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Tutor profile: Kelly S.

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Kelly S.
Master in psychology student with 4+ years of psychology course experience
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Questions

Subject: Health and Medicine

TutorMe
Question:

What is an SSRI and how does it help to reduce symptoms of Major Depressive Disorder?

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Kelly S.
Answer:

An SSRI is a Selective Serotonin Reuptake Inhibitor. This means that it blocks the reuptake of serotonin in the brain. When serotonin is released into a synapse, SSRI's bind to the neuron releasing serotonin to prevent it from taking back in the serotonin it has just released. Therefore, by blocking the reuptake of serotonin, SSRI's increase the amount of serotonin in the brain. Because serotonin is a neurotransmitter that regulates mood and is associated with happy positive feelings, increasing the amount of serotonin in the brain can reduce symptoms of Major Depressive Disorder. Although SSRI's are not always helpful, it is just one of the medications health professionals can try to help reduce symptoms of MDD.

Subject: Psychology

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Question:

What does catatonia mean?

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Kelly S.
Answer:

Catatonia is a group of symptoms characterized by abnormal psychomotor function such as immobility, muscle rigidity, restlessness, inability to communicate, or extreme physical agitation. Catatonia is usually associated with individuals who have Schizophrenia.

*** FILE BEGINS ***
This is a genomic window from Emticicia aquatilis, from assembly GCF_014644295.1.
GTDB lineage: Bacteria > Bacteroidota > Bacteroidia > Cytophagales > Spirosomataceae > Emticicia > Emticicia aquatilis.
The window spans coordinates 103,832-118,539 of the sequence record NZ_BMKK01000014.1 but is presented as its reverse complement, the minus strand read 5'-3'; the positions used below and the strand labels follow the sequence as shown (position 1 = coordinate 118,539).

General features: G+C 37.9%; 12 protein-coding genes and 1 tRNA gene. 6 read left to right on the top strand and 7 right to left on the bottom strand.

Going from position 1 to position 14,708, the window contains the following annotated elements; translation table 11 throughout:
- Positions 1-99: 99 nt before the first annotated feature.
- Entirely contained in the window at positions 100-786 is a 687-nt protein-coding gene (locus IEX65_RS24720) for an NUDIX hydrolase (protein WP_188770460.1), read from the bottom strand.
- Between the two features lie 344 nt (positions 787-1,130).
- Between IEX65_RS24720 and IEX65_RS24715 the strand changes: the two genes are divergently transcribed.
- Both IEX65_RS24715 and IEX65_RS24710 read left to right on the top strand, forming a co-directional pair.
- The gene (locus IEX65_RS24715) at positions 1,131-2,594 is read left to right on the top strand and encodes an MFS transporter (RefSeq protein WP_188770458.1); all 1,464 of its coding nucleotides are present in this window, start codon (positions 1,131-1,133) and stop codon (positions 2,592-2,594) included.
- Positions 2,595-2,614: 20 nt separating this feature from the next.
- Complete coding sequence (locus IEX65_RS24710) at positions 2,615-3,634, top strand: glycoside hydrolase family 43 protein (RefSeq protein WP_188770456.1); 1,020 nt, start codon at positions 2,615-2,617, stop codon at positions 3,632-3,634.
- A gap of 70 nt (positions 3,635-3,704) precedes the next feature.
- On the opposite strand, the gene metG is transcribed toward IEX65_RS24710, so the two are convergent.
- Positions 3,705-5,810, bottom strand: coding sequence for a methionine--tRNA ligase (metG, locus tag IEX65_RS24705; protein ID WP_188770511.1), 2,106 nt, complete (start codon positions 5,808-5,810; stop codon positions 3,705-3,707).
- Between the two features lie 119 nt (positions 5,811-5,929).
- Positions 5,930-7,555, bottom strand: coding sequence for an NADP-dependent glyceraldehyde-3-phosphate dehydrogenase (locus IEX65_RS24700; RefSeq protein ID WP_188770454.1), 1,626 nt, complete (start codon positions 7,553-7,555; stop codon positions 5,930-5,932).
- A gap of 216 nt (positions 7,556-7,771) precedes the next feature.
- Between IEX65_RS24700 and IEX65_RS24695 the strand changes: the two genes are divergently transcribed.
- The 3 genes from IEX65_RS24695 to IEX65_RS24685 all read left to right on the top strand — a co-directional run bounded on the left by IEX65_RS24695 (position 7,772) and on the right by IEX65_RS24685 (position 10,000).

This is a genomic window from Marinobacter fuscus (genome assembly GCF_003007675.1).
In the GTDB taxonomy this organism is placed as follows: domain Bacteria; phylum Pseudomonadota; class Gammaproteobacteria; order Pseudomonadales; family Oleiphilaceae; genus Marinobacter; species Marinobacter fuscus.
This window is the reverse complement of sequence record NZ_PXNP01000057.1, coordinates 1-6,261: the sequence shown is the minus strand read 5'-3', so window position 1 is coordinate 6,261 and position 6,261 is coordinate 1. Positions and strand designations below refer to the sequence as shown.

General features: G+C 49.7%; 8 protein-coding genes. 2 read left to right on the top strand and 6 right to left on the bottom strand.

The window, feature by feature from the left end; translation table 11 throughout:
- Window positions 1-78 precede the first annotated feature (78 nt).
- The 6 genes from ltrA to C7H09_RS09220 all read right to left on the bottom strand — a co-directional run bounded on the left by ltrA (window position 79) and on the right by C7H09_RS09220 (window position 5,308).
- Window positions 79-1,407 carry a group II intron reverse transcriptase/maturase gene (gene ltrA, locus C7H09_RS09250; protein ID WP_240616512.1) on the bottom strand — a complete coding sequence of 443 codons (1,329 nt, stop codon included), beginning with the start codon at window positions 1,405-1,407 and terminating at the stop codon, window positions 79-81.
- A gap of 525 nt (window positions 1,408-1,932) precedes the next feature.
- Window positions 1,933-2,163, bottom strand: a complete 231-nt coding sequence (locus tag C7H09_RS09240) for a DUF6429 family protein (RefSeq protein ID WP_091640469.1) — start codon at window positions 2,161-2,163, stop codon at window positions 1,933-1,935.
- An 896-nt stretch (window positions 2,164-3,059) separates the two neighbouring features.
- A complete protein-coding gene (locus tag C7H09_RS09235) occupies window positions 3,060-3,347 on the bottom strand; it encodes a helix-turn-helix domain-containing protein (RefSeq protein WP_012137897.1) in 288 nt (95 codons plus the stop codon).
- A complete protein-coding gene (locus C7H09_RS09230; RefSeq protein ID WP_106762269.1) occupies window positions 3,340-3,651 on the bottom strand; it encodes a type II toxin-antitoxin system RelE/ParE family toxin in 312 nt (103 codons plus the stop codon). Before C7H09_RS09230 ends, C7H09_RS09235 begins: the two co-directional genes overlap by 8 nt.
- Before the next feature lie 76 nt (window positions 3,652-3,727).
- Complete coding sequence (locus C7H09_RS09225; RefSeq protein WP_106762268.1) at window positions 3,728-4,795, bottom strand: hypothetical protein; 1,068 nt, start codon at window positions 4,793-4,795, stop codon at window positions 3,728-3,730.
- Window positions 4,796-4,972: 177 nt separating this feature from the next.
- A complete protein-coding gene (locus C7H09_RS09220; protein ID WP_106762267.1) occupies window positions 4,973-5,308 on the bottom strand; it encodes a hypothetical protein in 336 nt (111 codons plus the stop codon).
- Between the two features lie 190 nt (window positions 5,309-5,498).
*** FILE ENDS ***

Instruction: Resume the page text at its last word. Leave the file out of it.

Subject: Anatomy

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Question:

Please describe the 2 components of the middle ear, and how they contribute to transmitting sound.

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Kelly S.
Answer:

The middle ear consists of 2 main components: the tympanic membrane (otherwise known as the eardrum), and the ossicles. When a sound wave enters the inner ear, it hits the tympanic membrane, causing this structure to begin to shake or vibrate. The tympanic membrane is connected to three small pieces of bone, called the ossicles. Therefore, when the tympanic membrane begins shaking, it causes the ossicles to begin shaking as well. There are three ossicles, the malleus, incus and stapes. They are organized in the ear with the malleus first (closest to the tympanic membrane), the incus second, and the stapes last (furthest from the tympanic membrane). Sound waves travel by first shaking the tympanic membrane, then the malleus, then the incus, and finally the stapes. I would compare this to a stack of falling dominoes - once one component of the middle ear begins shaking, the next one does as well and so on and so on. To summarize, the 2 components of the middle ear are the tympanic membrane and the ossicles, which are comprised of the malleus, incus and stapes. These structures contribute to transmitting sound by passing along sound vibrations, from the tympanic membrane to the ossicles and eventually to the inner ear.

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